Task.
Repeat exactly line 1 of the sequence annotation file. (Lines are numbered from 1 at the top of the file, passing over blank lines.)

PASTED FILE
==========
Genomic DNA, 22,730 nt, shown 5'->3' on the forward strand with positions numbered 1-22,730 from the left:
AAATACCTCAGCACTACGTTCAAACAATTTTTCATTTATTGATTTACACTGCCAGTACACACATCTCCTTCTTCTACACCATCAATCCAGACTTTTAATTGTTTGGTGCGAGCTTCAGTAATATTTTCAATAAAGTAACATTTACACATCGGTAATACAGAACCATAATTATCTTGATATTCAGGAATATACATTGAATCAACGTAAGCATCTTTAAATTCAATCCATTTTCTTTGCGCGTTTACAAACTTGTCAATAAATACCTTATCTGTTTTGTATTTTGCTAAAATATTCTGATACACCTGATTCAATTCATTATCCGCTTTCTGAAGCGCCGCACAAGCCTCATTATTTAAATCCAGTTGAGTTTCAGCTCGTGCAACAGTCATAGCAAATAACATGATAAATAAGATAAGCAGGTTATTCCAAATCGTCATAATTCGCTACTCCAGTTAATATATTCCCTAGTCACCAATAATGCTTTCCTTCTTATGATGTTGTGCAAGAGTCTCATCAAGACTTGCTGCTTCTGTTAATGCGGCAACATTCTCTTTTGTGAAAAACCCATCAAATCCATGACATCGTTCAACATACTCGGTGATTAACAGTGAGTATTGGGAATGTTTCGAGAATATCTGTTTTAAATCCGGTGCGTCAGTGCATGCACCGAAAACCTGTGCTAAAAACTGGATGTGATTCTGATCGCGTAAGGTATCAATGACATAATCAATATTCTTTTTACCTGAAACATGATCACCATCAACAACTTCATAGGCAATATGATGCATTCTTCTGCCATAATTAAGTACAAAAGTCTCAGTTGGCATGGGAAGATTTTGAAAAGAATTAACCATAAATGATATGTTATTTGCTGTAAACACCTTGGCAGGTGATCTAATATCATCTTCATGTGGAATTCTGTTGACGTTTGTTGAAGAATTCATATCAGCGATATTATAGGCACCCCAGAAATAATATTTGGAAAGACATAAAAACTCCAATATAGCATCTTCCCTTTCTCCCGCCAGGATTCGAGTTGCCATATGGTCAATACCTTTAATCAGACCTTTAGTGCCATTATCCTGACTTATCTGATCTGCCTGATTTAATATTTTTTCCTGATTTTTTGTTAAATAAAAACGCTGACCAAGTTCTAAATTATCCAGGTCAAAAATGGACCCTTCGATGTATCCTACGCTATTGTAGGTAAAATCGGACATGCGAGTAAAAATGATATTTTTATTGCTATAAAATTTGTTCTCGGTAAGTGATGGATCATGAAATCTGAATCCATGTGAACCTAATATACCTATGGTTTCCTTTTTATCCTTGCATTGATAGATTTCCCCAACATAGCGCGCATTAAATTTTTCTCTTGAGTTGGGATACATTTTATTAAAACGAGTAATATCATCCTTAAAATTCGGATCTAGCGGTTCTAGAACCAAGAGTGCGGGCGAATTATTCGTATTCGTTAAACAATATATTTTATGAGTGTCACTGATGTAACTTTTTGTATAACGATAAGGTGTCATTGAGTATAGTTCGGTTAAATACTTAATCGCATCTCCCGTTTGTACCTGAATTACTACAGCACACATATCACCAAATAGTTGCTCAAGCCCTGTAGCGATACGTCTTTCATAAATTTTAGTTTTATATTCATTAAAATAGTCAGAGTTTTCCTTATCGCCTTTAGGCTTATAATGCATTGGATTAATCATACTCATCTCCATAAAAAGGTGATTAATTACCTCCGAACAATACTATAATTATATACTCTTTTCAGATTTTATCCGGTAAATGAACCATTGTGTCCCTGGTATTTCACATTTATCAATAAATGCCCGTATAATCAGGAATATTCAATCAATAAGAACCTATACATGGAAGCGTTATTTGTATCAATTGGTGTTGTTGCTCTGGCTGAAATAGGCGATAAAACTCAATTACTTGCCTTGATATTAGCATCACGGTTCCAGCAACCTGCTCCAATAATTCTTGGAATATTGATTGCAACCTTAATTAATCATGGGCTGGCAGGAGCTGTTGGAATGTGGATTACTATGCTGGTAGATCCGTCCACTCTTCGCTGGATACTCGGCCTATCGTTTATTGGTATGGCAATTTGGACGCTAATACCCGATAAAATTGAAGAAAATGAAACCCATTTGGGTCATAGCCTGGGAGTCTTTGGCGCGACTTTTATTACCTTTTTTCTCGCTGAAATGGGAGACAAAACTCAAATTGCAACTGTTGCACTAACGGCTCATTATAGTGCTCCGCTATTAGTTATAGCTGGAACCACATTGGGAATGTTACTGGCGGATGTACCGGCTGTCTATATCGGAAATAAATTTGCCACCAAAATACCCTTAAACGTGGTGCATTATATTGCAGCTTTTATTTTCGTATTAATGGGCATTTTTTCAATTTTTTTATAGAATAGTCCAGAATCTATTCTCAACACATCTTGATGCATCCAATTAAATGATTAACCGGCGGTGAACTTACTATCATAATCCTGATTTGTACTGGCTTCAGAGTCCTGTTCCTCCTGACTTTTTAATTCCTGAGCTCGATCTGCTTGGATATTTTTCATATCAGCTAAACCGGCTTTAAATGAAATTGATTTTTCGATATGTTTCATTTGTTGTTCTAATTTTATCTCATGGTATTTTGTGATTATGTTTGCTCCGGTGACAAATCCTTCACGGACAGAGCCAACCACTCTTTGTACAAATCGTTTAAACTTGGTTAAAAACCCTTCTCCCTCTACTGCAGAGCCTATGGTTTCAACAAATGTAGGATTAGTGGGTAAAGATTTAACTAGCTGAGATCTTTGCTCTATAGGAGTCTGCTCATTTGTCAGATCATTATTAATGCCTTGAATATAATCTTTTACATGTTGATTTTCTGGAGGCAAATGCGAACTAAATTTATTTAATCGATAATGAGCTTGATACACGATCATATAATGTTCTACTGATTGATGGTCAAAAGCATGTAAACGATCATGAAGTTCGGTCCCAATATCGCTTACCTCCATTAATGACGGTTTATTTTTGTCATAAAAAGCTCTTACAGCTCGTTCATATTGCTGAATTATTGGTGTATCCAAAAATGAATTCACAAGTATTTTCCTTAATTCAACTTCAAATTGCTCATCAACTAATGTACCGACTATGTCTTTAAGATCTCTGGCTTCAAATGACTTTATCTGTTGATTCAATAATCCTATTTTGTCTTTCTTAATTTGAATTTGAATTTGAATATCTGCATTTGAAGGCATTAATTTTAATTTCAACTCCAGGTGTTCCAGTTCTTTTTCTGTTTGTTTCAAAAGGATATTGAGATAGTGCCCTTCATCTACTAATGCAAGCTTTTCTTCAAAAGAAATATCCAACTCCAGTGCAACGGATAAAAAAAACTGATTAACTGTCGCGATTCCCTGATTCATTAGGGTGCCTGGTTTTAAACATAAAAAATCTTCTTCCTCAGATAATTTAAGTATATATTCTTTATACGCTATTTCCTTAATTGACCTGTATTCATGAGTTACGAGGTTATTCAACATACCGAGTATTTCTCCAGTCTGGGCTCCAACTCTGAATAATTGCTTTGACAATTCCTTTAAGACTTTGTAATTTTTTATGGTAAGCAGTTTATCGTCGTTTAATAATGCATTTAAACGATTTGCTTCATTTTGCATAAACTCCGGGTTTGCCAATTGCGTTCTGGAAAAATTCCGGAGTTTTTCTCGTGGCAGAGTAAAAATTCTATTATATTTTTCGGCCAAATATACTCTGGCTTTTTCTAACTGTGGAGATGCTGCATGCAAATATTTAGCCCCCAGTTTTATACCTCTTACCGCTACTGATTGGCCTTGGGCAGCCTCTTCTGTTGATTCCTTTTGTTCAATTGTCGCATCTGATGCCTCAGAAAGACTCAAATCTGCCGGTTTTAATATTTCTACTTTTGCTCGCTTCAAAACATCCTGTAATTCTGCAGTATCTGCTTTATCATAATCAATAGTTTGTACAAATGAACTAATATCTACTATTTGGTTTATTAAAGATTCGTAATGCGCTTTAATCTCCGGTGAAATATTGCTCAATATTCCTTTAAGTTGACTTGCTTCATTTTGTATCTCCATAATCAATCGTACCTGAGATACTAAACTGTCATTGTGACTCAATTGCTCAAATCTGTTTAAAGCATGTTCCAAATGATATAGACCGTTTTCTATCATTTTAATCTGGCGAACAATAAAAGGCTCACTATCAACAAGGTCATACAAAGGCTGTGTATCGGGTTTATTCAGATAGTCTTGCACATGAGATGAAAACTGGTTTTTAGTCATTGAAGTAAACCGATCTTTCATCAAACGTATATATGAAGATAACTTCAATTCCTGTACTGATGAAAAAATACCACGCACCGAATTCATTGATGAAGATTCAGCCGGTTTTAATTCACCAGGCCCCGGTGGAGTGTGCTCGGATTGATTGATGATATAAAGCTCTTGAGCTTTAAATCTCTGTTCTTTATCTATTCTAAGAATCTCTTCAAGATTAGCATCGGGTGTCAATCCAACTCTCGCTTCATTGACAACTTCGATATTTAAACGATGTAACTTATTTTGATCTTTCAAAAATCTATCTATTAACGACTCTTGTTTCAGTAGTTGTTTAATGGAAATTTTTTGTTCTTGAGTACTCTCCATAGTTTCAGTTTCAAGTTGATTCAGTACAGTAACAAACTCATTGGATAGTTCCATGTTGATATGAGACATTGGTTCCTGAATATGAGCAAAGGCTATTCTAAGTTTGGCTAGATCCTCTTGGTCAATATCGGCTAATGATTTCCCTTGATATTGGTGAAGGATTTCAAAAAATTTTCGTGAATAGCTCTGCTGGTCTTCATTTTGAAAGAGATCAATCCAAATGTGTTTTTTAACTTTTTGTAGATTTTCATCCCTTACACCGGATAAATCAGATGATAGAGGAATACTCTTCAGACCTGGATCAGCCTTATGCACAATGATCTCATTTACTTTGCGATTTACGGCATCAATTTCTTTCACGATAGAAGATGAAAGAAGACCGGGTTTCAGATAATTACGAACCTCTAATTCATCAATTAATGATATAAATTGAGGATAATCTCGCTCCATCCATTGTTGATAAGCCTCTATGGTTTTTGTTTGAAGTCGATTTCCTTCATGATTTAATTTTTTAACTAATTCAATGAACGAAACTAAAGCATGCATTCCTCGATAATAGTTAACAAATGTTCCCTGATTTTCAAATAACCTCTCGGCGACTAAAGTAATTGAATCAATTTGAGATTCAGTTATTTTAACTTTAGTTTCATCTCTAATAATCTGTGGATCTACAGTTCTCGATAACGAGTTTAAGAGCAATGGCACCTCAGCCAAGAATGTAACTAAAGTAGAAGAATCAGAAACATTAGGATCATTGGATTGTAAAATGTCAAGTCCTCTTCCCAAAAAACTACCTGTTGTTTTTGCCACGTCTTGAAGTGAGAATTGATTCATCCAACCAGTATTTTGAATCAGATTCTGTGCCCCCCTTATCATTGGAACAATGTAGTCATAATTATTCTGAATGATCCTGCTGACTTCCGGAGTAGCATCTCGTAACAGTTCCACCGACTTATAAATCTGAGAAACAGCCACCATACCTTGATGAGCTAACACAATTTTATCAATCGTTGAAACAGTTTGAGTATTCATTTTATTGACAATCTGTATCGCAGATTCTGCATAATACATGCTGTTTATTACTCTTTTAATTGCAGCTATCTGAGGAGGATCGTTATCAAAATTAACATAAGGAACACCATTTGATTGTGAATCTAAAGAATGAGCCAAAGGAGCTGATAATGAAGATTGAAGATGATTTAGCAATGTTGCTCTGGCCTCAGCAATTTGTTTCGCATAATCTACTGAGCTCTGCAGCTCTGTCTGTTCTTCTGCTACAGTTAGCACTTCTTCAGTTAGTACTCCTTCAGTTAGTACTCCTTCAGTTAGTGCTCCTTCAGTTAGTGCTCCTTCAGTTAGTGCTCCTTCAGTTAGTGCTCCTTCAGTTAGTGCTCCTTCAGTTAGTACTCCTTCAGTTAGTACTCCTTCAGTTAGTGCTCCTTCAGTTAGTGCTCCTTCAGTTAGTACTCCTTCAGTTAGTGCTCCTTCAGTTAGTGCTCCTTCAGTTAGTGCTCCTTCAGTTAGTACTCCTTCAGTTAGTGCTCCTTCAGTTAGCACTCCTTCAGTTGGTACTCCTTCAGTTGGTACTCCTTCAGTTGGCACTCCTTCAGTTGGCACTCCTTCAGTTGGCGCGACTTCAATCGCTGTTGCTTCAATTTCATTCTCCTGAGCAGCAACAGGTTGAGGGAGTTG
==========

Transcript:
Genomic DNA, 22,730 nt, shown 5'->3' on the forward strand with positions numbered 1-22,730 from the left: